Learning to live with yourself is quite a difficult process—one spends an entire lifetime doing it. I have tried my best to live with myself and I have tried to accommodate to others whenever possible. Despite all that, most people do not see me as a threat to them. I, personally, am terrified of threatening anybody simply with my personality! On the contrary, I have a personality that generally inclines me towards helping others whenever I can. I prefer to be the helping hand in society—whether that is done by writing essays on improving marriage and romance or simply by physically helping someone does not matter to me. (I try to do all.) Now, back to my original point: when I meet a girl I like, I normally spend days reciting potential dates with her. I mean, I’ve just met the girl and am in the process of figuring out if I like her, but in that very moment, I am entertaining the idea of courting her, potentially.

You see, people like me are strange for a number of reasons, but most importantly, I am way too future-oriented. I live in the future. I may be here with you now, but my thoughts are 10 years from now. And I believe that is both a good thing and a bad thing. It is good because it allows me to see my life as a narrative (which allows me to focus on the “big picture” in life). The bad thing is that it steals so much of my time and steals away my actual life. Moreover, most of that which I dream about and create never happens. Like the things I am imagining right now. I am sitting at a café and in walks this gorgeous girl. She looks at the title of the book that I am reading and is immediately interested in the man reading the book. Moments later, she finds out that the man reading the book is the author himself, so she is momentarily swept off her feet and wants to know what inspired me to write certain passages. We fall into a passionate discussion and before long it seems that we have really understood each other. Well, that’s just one of my many fantasies. I could go on and on with them…

People realize at some point that life is to be lived moving forward and to be understood by looking backward, to paraphrase Kierkegaard. You see, I have trouble with always focusing ahead of me. Light years ahead, I should say. I meet someone and am immediately analyzing, logically, whether or not she and I would be compatible 5 years from now on when I’m writing my dissertation. Would she put up with a husband who is in school full-time? People like me are sometimes stuck living a life that doesn’t exist outside of our heads. But that’s not what this paper is about.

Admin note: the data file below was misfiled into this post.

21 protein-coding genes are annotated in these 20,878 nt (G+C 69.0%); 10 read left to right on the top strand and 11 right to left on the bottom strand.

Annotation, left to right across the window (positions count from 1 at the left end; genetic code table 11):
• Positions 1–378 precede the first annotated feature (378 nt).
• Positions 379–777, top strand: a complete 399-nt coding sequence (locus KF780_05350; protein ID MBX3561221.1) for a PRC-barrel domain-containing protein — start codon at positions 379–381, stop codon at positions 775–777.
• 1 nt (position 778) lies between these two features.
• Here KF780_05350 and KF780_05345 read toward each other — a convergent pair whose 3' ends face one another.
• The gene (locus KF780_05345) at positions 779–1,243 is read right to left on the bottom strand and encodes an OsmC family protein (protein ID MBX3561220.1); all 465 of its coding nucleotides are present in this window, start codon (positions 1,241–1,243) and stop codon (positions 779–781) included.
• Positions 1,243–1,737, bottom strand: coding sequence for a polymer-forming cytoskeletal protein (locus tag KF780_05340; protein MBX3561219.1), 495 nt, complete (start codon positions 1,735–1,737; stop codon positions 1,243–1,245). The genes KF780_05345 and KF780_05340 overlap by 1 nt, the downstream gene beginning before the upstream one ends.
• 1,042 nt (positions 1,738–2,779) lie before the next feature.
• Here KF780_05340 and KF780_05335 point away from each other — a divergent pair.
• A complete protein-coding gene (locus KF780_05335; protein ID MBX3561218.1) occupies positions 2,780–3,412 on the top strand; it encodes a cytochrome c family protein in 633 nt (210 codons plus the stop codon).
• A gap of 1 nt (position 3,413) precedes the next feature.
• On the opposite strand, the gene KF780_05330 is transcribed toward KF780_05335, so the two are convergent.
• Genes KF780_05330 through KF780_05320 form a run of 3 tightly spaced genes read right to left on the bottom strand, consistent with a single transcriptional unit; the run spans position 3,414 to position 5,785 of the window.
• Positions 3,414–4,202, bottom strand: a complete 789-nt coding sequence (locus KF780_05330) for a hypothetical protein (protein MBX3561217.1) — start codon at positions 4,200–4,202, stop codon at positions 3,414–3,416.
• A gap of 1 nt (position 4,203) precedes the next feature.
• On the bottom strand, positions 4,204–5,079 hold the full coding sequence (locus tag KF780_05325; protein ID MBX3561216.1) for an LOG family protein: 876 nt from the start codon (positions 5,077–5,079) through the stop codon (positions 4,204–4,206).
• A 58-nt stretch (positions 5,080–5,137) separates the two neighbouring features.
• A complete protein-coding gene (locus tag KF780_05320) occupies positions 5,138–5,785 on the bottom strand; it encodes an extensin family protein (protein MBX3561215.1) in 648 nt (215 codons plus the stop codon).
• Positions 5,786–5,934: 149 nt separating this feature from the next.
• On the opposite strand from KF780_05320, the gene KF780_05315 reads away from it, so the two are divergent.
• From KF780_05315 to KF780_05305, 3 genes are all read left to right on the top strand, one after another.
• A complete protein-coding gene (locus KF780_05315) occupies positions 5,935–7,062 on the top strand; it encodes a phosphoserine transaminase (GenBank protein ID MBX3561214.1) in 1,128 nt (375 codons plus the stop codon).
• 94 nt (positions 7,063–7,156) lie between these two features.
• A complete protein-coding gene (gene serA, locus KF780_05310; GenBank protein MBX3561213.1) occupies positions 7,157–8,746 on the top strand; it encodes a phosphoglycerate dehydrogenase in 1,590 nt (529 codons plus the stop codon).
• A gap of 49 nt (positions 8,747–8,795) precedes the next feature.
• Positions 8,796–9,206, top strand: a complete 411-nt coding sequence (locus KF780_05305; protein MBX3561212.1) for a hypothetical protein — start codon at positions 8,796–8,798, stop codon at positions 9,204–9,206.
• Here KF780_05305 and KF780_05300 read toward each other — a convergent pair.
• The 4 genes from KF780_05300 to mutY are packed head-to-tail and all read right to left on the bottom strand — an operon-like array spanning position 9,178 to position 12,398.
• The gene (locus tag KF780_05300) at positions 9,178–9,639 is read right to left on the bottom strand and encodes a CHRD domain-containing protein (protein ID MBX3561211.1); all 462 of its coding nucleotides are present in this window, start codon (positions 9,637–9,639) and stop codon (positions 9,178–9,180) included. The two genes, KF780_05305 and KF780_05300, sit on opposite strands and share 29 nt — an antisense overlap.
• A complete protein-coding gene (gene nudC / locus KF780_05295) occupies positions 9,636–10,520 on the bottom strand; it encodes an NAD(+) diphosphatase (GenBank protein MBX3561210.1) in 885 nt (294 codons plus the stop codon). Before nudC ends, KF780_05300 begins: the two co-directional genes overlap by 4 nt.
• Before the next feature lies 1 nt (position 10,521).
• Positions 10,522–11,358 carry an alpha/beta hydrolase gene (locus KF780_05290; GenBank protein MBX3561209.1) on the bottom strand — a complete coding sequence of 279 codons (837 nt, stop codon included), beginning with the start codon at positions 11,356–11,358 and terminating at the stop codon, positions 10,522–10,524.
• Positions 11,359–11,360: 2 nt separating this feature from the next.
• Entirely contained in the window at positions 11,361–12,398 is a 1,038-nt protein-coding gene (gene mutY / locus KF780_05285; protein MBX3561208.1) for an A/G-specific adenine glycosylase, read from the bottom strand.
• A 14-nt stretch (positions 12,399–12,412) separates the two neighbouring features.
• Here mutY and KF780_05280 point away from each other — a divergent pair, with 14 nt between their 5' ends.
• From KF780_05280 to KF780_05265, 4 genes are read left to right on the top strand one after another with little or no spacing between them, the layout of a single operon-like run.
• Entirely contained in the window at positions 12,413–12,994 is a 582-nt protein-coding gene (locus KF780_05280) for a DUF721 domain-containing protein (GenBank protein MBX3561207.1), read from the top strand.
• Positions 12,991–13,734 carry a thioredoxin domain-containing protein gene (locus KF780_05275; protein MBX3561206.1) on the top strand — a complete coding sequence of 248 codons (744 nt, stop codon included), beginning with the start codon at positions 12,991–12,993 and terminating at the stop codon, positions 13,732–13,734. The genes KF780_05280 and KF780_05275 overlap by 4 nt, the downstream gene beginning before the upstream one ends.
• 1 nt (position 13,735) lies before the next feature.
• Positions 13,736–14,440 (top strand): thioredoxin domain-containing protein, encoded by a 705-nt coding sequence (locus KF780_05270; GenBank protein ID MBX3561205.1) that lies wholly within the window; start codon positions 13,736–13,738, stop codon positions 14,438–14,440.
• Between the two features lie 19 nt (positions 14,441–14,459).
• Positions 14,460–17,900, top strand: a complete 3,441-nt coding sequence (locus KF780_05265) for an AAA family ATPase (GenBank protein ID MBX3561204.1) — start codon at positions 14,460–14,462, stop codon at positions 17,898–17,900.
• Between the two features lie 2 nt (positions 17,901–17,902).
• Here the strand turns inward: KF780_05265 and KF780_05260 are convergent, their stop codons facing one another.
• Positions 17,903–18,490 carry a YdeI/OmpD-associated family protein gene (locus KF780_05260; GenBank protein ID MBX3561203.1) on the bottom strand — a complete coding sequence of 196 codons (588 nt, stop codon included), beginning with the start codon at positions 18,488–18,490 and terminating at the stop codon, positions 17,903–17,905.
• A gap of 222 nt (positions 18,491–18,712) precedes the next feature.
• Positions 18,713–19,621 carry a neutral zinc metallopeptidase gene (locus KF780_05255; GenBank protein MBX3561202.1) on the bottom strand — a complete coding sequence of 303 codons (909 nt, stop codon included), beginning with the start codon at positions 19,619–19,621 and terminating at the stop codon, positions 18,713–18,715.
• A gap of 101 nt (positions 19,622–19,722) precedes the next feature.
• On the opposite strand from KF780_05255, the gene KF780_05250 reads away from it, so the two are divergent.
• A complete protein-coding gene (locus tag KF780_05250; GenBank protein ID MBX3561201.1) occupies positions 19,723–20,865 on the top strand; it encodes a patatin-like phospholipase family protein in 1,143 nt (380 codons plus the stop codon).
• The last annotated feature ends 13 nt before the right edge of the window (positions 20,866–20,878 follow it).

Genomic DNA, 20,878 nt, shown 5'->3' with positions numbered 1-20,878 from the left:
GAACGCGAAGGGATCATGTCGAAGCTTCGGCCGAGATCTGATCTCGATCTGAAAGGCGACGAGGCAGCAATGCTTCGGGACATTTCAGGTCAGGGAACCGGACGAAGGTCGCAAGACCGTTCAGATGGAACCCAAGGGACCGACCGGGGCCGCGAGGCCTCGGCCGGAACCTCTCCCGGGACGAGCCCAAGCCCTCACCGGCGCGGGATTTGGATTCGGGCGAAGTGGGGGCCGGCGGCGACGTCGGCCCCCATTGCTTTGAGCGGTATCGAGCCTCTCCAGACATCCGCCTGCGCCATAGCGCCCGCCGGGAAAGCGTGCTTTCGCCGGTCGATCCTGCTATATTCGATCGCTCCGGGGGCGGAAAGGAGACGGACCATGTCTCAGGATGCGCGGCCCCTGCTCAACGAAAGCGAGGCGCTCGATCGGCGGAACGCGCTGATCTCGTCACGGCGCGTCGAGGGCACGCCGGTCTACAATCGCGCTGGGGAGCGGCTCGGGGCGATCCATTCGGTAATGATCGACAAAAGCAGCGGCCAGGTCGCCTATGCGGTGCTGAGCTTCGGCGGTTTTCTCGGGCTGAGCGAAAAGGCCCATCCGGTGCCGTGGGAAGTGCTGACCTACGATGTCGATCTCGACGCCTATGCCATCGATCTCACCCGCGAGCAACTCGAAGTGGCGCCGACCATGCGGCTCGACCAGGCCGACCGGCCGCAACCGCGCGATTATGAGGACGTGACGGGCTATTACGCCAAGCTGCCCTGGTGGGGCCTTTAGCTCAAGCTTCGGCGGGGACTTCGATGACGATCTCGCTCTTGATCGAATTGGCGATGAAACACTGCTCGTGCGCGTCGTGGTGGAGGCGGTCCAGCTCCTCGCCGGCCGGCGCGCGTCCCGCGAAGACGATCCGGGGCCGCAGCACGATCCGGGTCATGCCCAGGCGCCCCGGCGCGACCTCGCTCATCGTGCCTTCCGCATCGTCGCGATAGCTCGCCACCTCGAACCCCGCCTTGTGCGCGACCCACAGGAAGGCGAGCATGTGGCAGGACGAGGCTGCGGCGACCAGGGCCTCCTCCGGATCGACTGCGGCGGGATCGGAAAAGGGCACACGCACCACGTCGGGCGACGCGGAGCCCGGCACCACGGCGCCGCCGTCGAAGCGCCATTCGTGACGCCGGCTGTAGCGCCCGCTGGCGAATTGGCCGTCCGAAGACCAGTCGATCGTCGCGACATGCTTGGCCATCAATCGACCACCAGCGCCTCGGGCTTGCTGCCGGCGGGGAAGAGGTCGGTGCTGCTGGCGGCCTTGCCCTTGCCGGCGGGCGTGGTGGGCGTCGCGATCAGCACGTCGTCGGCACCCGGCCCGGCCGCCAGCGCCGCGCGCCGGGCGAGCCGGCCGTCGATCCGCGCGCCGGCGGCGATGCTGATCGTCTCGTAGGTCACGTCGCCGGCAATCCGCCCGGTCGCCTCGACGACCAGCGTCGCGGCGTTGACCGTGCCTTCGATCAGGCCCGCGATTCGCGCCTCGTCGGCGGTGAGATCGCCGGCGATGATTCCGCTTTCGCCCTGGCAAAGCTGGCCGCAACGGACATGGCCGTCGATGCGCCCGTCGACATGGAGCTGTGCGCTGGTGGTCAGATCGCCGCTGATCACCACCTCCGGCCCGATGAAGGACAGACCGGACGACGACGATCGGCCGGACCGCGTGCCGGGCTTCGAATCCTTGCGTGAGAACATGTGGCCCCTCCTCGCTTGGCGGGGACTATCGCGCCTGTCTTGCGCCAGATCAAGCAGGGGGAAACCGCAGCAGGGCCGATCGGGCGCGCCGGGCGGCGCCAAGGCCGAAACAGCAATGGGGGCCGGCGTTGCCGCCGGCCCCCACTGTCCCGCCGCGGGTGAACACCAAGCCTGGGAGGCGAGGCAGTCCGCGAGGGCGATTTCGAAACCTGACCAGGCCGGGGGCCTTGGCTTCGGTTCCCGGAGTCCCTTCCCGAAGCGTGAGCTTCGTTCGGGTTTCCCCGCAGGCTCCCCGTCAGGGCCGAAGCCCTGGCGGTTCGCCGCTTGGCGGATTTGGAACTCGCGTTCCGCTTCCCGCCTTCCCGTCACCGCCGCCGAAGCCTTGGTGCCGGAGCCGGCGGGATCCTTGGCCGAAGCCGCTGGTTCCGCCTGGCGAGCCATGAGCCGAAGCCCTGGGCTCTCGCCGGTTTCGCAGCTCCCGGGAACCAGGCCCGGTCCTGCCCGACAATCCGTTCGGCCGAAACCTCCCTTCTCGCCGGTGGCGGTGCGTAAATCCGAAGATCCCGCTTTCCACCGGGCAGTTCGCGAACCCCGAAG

On the contrary, this paper is about faith. Once your rationality stops; once that girl that you like—and really sense you “get”—has been over-analyzed, you come to a halt in your research. We all do.

Like it or not, you are no longer operating according to reason. Love is not reason. It may be initiated by reason, but nothing more.

You see, I have this horrible habit of writing people letters and messages and stuff. Don’t we all? I do this and hope for the best. I always do. I have this uncanny ability of being content with all that I do, in some strange way. I am content when I talk to a girl and later find out that she was a horrible person. I just am content with my decisions. Whether I talk to a certain girl or not does not matter; either/or, I probably will regret both decisions. (Thus far I have “regretted” all my previous relations to the opposite sex.) But I don’t spend days mulling over things like that. I spend my days fantasizing the future. If I am in the process of ending a relationship, I look at all the things I had learned about the girl, I look at all of the things I had taught the girl (whether or not they were of any existential value), I look at life in its entirety. Then I tell myself: This too shall pass. Whether I marry this person or not does not matter, what matters is what I do to this person in this single act of my life and whether I learn more about myself from this other person. That’s all.

Virtually all of my relations had revolved around my gibberish words. I have a habit of using words a lot. I write lyrics for songs (with hidden messages—aimed at certain women of course!), I write essays, I write books, I write an awful lot. All of this writing revolves around my ability to use words. I like words. Moreover, I try to communicate as much as I can with words. I don’t like to do things super personally, only with very close friends. An intimate lover may get a whole lot of my personal words too!

Anyhow, the point is this: I use language/words as a tool to communicate. I have also obtained this horrible habit, from Kierkegaard, for basing my life and works and actions on faith. A whole lot of faith. I am as you, my dear readers, already know, quite fond of faith. I believe virtually everything is an act of faith. Love is an example of faith at its best.